I’ve watched the school-reopening debate grateful that my own child is well past compulsory education age. What strikes me about the debate (it never seems to be a discussion) is the forced-choice quality: Either we re-open schools, OR we bludgeon an already ailing economy (meaning Main Street, I suppose, because Wall Street is largely doing fine).
The benefit of forced-choice thinking is that it can make us re-evaluate priorities. Just how important is education for a child on the schedule we all grew up with? Socialization? Access to supportive services? Was Main Street dying anyway, and might the pandemic simply speed up to the inevitable? When we’re faced with lady or the tiger decisions, we focus on what matters to most us and why.
The downside of binary thinking is that we oversimplify, ignore nuances, and become polarized. Maskers vs. Anti-maskers, vaxxers vs. anti-vaxxers. The versus gets more emphasis than it deserves, and become a means of identifying people rather than positions on issues. I met an older, white, male US citizen the other day who described himself as “very conservative,” but he’d spent 15 years raising a family in Costa Rica, and said, hands down, their universal health care approach made much more sense than the racket we have going here. That is not a position the typical “very conservative,” white, male, older, American would espouse.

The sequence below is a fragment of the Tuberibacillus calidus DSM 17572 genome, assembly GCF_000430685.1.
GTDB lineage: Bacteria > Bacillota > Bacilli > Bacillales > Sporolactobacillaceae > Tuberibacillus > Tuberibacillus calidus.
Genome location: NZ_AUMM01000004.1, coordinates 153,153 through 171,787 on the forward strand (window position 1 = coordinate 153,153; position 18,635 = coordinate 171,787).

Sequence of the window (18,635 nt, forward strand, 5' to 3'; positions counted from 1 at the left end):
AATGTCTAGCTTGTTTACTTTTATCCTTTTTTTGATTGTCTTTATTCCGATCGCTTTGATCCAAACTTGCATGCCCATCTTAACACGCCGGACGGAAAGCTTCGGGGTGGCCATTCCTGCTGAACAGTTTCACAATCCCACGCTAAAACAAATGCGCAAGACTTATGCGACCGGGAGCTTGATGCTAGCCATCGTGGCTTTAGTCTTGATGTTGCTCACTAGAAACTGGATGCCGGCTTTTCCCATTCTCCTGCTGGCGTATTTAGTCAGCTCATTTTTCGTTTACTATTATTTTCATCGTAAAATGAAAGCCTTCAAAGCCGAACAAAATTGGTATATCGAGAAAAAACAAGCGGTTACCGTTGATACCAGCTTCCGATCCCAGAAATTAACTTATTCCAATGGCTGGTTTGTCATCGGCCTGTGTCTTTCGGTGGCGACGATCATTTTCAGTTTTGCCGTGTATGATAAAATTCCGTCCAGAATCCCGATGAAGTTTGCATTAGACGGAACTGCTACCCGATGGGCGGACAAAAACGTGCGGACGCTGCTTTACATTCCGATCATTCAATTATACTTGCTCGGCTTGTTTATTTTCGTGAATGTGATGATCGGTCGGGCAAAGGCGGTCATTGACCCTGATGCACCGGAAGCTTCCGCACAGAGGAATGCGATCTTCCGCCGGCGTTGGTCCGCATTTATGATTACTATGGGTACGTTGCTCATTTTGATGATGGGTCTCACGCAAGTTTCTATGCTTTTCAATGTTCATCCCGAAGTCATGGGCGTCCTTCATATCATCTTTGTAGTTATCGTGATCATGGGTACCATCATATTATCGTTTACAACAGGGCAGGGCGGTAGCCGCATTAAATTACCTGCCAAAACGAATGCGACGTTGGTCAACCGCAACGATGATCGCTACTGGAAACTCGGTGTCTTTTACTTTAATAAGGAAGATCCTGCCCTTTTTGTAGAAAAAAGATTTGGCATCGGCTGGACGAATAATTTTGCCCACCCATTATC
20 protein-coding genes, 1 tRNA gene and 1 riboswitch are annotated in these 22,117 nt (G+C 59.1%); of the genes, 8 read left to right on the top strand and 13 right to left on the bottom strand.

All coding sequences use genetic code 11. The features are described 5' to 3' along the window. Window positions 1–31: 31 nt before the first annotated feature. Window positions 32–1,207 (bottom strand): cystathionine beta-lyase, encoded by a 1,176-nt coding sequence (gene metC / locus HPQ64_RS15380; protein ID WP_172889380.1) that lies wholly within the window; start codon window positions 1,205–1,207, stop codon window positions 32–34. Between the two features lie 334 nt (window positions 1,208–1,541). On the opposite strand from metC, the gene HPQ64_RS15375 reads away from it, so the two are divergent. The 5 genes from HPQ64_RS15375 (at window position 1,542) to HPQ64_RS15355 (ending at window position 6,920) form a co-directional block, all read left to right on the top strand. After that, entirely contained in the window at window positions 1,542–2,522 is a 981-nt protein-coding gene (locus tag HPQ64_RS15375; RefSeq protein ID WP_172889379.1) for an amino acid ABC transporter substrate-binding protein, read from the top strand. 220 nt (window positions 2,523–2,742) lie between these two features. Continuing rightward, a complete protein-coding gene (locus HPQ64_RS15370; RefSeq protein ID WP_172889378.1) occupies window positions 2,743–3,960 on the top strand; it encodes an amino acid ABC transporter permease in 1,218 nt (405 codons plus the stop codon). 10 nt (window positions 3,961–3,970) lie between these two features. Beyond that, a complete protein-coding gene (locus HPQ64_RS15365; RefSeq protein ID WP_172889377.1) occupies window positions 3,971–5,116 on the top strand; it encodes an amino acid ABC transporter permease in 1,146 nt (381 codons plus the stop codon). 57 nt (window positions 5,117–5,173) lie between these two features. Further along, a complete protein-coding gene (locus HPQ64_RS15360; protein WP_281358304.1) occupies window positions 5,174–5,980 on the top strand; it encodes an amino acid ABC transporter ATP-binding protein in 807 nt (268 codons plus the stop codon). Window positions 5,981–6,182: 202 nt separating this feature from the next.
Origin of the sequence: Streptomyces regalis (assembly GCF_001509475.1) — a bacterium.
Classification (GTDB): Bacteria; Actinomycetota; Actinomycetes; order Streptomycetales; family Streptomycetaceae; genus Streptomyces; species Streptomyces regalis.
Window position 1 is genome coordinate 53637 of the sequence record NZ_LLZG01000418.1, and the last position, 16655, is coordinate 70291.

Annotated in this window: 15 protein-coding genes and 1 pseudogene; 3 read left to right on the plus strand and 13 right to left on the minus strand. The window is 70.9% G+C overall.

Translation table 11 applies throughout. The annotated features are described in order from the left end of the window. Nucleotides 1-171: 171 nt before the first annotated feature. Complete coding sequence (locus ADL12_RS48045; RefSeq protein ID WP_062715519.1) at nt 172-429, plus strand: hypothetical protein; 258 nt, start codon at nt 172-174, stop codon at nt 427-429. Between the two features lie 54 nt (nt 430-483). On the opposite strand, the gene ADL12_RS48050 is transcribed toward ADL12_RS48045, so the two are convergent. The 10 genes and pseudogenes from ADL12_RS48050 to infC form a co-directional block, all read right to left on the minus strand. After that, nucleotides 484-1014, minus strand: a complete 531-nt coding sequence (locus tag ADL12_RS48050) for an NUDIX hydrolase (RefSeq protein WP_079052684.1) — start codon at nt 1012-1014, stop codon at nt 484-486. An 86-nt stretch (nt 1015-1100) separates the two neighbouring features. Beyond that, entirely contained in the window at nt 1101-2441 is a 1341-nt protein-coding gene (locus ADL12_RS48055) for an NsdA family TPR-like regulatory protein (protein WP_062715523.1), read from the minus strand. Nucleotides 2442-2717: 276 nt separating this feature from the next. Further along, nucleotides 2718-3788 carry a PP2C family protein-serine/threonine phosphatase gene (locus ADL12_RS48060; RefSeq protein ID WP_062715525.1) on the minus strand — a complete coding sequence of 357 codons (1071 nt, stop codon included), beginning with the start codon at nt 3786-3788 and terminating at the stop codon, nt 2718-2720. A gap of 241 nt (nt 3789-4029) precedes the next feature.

So binary thinking leads to inaccurate labels. The other downside of binary thinking is that it creates false dichotomies. I was told I had to study classic piano or jazz. I studied both. I had to choose between Spanish, Latin, and German in terms of language classes in high school. I studied all three. I was supposed too choose ONE major in college, I ended up with a B.S. in political science, and B. Music in Music History, because I was interested in both (and very lucky to be able to afford the extra classes, but forty years ago, college was affordable).
The false dichotomies were presented to me as fiat, as reality, as How We Do It, but once you sniff out one or two false dichotomies, you get a nose for them, and a nose for the road less traveled that lies between, around, and under them. You can be a patriot who favors gun safety reform, a soldier who hates war, a conservative in favor of universal health care. You can look for solutions instead of divisions, and that is much more the sort of person I want to be.
Have you ever had to blast through a false dichotomy? Plow new ground, stand a problem on its head? Have you ever had to tell somebody, “I’m doing it anyway.” Have you ever wished you could? To three commenters, I’ll send an eARC of My Heart’s True Delight.